Two music minors finished first and third in the regional collegiate vocal auditions held by the National Association of Teachers of Singing in March. Lucy Kimbell placed first in the second-year collegiate women classical category and Cole Nash placed third in the third-year collegiate men classical category. Both will advance to the next round — submitting video auditions to compete for a spot at the national competition in June.
“I’m pretty sure we haven’t sent anybody to NATS from NC State in quite some time, and I’d be willing to bet the better part of a decade almost,” said applied voice lecturer DeMar Neal, who teaches Kimbell and Nash. “So to have two students from a music minor program competing against students that are music majors at other schools…and for them to have placed as well as they did, I think that’s a pretty big achievement and that’s something to definitely be proud of.”
NATS is a national organization that promotes lifelong healthy singing at all ages and levels, from children through adult and continuing education. There are regional and state district organizations which organize student audition weekends annually — separated into musical theater and contemporary commercial singing in the fall and classical singing in the spring. Students aren’t auditioning in the sense of competing for a role in a show; rather they’re competing for rankings and recognition, and the chance to compete on the national level.
“We call them auditions but they are simultaneously educational and enrichment experiences for students, giving them an audition experience,” said Neal, who serves on the board for the North Carolina chapter of NATS. “But there is a competitive element. Most people elect to compete; it is possible just to go and get commentary but most people do want a chance to progress in the auditions. That experience is a little more reflective of what happens in the professional world.”
At the state-level auditions in February, Kimbell and Nash each placed third in their respective categories, qualifying them to compete in the regional auditions. Through that process, they received feedback they could apply to their preparations for regionals.
“I’d say [I did prepare differently for regionals than for state] because I knew what to expect at regionals and I knew how to prep leading up to regionals better,” said Nash. “Because I think overall regionals went better for me than states did, which is good. I had more time to prepare the music because I had a month period between each one.”
Nash, who hopes to pursue a Masters in Vocal Performance and Opera and ultimately a career as an opera singer, compared the process to his looming graduate school auditions. “You have a time, you walk into a room, you sing and you leave. And you don’t know how it went, you only know how it felt for you.”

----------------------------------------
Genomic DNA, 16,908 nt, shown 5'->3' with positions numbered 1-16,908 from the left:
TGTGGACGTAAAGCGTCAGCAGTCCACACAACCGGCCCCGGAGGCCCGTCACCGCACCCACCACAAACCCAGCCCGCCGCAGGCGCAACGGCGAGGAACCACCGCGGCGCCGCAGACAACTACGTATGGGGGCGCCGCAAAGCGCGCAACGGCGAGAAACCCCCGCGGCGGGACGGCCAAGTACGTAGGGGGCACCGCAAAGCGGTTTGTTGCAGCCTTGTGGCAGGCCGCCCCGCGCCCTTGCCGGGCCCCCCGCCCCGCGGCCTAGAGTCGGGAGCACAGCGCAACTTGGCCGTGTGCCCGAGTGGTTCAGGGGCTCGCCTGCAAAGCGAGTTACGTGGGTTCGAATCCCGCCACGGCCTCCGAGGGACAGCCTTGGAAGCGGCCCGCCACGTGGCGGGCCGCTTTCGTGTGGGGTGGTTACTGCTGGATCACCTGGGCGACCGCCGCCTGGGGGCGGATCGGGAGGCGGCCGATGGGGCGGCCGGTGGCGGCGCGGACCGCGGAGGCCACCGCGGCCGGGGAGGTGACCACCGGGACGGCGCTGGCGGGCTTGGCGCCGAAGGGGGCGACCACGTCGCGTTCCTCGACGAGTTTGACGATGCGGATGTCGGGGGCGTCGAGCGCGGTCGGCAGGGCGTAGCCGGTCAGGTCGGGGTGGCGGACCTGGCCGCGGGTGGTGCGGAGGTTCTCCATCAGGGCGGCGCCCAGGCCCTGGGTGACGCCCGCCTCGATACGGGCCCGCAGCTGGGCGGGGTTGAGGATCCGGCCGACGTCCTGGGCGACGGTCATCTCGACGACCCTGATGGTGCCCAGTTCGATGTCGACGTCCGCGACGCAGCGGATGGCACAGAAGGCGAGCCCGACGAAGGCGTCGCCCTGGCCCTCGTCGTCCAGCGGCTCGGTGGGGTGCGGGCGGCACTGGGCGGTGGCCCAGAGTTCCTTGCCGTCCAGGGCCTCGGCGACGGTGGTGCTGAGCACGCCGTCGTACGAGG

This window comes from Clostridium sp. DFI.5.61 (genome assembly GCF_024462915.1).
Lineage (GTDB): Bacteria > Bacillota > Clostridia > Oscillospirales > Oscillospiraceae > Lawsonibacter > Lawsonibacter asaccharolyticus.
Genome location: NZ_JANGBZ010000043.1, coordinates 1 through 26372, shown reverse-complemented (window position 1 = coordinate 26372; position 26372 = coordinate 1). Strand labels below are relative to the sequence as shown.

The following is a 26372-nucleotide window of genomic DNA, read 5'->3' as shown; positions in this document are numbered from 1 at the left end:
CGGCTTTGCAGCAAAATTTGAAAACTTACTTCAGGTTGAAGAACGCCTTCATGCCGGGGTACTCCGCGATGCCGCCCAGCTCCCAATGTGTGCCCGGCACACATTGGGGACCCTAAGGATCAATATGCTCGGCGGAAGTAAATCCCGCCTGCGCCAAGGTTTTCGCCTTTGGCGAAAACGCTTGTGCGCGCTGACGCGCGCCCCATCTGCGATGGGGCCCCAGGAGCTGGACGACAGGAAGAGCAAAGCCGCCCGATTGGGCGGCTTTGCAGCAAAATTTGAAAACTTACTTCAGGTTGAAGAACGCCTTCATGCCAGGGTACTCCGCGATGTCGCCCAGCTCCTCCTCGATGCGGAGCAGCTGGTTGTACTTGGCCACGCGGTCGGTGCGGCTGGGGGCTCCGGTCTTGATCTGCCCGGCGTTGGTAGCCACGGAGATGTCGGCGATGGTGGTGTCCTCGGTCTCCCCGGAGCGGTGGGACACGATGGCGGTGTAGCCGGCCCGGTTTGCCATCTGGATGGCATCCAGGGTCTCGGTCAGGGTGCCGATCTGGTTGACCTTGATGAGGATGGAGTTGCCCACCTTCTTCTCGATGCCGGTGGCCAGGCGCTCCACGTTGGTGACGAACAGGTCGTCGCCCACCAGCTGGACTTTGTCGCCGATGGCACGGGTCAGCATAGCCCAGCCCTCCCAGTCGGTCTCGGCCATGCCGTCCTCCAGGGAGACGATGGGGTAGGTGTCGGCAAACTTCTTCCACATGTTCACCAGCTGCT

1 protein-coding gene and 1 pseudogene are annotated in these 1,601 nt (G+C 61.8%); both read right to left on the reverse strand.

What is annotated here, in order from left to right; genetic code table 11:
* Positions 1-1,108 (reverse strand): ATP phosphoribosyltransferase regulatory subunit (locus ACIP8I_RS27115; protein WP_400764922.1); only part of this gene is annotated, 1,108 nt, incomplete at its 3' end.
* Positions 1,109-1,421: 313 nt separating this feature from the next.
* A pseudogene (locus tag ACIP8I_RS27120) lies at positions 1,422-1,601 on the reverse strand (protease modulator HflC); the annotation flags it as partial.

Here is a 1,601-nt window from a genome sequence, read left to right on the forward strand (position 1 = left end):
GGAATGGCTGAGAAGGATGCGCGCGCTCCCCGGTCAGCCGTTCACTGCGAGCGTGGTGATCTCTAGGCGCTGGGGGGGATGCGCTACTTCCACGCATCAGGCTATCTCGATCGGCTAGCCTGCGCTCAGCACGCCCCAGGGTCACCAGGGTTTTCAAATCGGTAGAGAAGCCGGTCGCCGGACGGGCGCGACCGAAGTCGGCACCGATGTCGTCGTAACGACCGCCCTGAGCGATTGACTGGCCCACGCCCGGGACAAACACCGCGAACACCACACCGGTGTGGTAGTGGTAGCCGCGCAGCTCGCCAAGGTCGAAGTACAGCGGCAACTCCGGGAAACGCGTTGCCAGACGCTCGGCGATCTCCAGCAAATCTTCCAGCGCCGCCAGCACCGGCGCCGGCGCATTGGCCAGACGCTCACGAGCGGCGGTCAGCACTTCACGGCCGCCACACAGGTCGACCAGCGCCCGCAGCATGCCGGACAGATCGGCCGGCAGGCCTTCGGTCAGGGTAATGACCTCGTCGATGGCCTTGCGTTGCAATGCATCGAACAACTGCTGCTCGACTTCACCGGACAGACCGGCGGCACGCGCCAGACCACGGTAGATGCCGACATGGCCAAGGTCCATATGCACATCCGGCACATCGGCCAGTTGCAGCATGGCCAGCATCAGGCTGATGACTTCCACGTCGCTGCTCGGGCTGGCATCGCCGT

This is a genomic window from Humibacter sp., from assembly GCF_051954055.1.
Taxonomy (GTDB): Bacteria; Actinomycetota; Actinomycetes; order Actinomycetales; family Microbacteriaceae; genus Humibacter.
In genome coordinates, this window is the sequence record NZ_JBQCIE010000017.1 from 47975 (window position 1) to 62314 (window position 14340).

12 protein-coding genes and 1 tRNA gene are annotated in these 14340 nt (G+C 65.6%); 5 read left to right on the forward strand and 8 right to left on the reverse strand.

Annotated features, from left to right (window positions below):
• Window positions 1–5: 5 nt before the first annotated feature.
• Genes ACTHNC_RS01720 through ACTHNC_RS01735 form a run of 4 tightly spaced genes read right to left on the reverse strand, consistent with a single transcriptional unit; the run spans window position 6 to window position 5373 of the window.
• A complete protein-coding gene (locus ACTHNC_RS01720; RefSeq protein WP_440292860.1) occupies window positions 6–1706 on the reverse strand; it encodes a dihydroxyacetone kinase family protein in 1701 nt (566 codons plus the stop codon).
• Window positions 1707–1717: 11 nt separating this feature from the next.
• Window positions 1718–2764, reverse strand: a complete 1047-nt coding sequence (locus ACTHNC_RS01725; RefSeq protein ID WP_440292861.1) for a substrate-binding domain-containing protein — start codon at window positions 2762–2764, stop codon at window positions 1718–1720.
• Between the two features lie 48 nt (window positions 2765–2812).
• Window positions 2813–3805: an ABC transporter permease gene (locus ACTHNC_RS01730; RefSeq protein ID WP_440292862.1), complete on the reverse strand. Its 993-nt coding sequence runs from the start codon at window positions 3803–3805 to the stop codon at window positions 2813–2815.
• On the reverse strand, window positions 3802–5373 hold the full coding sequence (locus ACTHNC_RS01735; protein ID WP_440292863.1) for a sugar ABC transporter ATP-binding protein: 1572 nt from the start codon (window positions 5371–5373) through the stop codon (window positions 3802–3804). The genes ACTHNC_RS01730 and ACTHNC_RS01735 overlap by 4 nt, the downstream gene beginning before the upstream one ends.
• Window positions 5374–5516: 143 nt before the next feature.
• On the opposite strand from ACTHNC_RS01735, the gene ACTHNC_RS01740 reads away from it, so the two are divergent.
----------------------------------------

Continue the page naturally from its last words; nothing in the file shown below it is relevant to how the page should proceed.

At the competition, students are divided into rooms where they audition one at a time in front of a group of judges. They’re given a time limit and must choose pieces that highlight their abilities without exceeding their time, in addition to requirements such as choosing pieces in different languages.
“Depending on where they are in their development, depending on what they can do with their instrument, we pick the repertoire to maximize their current strengths, because we know they’re going into an audition and you really want the piece to be strong back to front, top to bottom,” said Neal. “We want to make sure the entire package has an appropriate contrast of styles. You want something that can be a little flashy, but you also want something that’s a little slower, a little more emotional, to show range of performance ability.”
The competition itself is brief, with a lot of sitting and waiting. Kimbell sang last in her group and then left to get lunch and wait for the results. “Dr. Neal just texted me like, ‘Hey, are you still around? You won.’ I was just sitting in the car waiting for my mom to come back outside, so I was cackling for five minutes because I was like ‘How? How did this happen? I have no idea.’ It’s crazy because pretty much all the people that go are music majors, so for me and Cole to do so well, we were really happy with the result.”
The first and third place finishes at regionals were high enough for both Kimbell and Nash to advance. Next they submit video auditions to be considered for the national competition. If selected, they’ll have the opportunity to compete at the national conference in June.
“[As a student] it’s so easy to get caught up in your local environment,” said Neal. “You sort of set yourself against everyone else that is here currently. It was really rewarding for me to see the validation that [Lucy and Cole] got from competing with other students that are Bachelor of Music students that want to go and do this professionally. For them to have achieved what they’ve achieved and to see the reward that they got from that was really validating for both me and for them.”
Kimbell found the feedback of the judges to be very helpful, and was proud to be representing the NC State Department of Music in the competition. “I’m glad that I’m able to help showcase how strong this department is and that it should get a little more recognition for what it’s doing,” she said, “because the bands, orchestras and choirs here are amazing.”